Jeremiah Norris is a Senior Fellow at Hudson Institute and the Director of the Center for Science in Public Policy at Hudson Institute. His work is primarily focused upon economic development and global health issues with reference to developing countries.
Mr. Norris has contributed heavily to the discussion on international development, publishing articles on international development assistance across all sectors of emerging economies, conducting seminars at American Enterprise Institute, among other locations, on development assistance, as well as writing comments and articles for popular media outlets, such as the Financial Times, the New York Post, the New York Times, the Global Council on Health Newsletter, the European Enterprise Institute, and a Policy Paper for the European Enterprise Institute in Brussels on the socio-economic factors in the European Union's Health Reform Plans.
His professional experience also includes serving as a program officer to the International Atomic Energy Agency's Programme of Action in Cancer Therapy (PACT) in Vienna, Austria. He has given guest lectures to the MIT-Harvard Joint Graduate Program in Global Health, as well as with the George Washington University's graduate program in public health. Mr. Norris spent time at the Woodrow Wilson Center, participating in a telecast with DFID, the British foreign aid agency, on U.S. reforms in its foreign aid program. He was also called for a field visit by the Netherlands foreign aid agency to advise on their foreign aid projects in Honduras, and then to submit a report on how the Netherlands could reform its global approach to foreign aid.
During the administration of President George H. W. Bush, Mr. Norris served as the director of the Human Resources Office, Bureau for Europe, Department of State and U.S. Agency for International Development, managing the entire U.S. government response for health, pension, and social activities in the former states of the USSR and Eastern Europe. He worked for four years as a senior advisor with the Harvard Medical School's international programs in Brazil, Dubai, Malaysia, Vietnam and Zimbabwe. In Brazil, he led an extensive review of the municipal government of Sao Paulo's innovative program to convert its health system from one that was entirely public to a publicly financed, but privately provisioned, delivery system.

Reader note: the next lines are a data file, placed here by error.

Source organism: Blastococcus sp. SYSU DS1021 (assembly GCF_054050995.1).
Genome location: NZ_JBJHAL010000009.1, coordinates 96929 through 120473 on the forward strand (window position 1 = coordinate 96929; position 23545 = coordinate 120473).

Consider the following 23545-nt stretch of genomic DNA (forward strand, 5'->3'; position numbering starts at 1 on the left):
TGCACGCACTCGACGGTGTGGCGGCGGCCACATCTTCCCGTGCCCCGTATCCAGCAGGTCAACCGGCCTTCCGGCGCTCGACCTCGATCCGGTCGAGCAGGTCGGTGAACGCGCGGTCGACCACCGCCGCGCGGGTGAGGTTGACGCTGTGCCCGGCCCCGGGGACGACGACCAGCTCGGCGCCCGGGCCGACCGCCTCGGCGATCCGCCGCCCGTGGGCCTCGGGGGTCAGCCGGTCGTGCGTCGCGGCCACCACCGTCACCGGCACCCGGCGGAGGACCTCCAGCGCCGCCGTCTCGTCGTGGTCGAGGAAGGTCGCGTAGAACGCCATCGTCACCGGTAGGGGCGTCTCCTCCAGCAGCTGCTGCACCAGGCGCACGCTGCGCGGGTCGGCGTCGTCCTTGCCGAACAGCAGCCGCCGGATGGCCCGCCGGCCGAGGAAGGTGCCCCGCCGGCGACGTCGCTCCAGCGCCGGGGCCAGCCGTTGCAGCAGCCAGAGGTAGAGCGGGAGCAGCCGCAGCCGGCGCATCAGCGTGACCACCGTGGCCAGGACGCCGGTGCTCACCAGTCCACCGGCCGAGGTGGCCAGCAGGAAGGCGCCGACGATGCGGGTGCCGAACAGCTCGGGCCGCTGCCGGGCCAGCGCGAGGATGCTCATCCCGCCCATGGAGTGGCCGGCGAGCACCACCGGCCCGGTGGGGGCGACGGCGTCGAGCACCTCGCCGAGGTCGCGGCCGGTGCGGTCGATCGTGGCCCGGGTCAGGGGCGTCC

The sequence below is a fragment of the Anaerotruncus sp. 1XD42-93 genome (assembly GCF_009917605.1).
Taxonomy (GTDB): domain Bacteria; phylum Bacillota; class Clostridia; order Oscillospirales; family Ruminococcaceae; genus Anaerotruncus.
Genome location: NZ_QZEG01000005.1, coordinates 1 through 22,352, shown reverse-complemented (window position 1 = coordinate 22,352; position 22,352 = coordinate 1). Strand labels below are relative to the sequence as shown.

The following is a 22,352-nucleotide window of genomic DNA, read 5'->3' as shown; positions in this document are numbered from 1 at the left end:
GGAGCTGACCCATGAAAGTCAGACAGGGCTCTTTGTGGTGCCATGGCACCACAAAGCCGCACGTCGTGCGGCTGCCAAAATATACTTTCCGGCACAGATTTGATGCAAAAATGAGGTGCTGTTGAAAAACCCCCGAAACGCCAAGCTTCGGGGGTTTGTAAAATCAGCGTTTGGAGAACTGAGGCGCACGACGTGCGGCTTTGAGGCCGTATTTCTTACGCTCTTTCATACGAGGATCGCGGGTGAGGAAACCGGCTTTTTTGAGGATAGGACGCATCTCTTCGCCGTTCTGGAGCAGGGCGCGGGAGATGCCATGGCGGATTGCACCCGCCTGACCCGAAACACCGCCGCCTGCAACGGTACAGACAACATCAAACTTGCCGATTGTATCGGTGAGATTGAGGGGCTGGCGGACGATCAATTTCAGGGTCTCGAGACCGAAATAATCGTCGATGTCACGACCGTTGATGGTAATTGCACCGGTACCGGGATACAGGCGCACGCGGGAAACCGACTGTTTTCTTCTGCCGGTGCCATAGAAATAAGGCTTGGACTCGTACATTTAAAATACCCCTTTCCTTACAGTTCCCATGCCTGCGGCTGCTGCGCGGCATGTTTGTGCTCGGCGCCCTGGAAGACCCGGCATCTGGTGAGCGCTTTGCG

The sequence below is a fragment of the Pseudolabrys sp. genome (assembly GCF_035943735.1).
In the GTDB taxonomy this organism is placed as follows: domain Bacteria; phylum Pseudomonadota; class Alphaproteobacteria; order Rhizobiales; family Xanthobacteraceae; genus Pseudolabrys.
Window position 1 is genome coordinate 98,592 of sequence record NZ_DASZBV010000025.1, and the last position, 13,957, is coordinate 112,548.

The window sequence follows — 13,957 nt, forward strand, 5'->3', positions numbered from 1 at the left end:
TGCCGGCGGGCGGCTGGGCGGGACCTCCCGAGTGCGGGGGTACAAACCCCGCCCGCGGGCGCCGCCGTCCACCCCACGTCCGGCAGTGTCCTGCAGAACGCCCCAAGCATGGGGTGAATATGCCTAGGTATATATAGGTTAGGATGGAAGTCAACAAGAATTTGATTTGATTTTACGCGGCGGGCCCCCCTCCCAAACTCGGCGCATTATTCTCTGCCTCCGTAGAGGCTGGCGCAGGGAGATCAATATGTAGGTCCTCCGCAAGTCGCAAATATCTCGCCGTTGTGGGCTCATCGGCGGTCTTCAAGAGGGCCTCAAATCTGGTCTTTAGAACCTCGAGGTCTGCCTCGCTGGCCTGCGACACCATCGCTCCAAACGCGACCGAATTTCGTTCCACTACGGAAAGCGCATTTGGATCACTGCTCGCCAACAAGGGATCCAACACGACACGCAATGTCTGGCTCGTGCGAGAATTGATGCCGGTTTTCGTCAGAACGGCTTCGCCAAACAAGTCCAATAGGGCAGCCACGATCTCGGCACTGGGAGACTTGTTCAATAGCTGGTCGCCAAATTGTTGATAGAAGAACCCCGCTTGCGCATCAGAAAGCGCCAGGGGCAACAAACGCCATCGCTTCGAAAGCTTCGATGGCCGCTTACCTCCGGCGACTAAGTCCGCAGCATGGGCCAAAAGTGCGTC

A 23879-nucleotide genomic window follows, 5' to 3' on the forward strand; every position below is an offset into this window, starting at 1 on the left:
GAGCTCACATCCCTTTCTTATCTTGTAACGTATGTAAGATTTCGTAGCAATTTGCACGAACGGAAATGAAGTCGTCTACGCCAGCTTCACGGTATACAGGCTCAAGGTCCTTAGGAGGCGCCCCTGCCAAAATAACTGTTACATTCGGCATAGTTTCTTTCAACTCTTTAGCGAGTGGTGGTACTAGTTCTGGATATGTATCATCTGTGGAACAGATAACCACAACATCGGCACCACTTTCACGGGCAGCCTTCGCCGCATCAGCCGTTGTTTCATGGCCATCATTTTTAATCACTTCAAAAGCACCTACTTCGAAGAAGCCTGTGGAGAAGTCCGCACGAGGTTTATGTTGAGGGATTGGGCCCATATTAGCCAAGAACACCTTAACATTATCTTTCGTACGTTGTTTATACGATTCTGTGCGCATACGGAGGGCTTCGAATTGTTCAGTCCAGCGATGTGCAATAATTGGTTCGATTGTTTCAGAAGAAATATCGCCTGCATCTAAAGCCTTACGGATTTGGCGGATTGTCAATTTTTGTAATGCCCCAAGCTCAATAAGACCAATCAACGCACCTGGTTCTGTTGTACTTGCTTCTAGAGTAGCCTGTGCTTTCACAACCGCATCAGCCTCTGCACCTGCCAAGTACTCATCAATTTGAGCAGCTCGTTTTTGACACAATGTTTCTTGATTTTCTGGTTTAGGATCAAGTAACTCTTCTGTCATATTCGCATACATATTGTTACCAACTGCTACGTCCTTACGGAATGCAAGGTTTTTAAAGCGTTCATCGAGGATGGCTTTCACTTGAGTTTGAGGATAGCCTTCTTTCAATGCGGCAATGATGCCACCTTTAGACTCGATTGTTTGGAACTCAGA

Mr. Norris also served as a Peace Corps volunteer in Colombia, developing agricultural cooperatives in rural areas. He went on to serve as director of the Office of Private and International Affairs for the Peace Corps in Washington, D. C. He conducted research and provided drafts in support of the Hudson Institute's work with USAID, resulting in the January 2002 publication of Foreign Aid in the National Interest: Promoting Freedom, Security, and Opportunity (Chapter 3, "Improving People's Health" and Chapter 6, "The Full Measure of Foreign Aid"). In the spring of 2003, he co-authored "Patent Falsehoods" in the American Outlook, an assessment of the application of patents and intellectual property rights to procurements for the Global Fund for HIV/AIDS. Lastly, he was an advisor to the Vice Chair of the HELP Commission which was authorized by a joint Committee of the U. S. Congress and whose work was directed by the White House. The Commission's mandate was to review all forms of foreign aid since passage of the Foreign Assistance Act of 1961. Its work concluded in December 2007.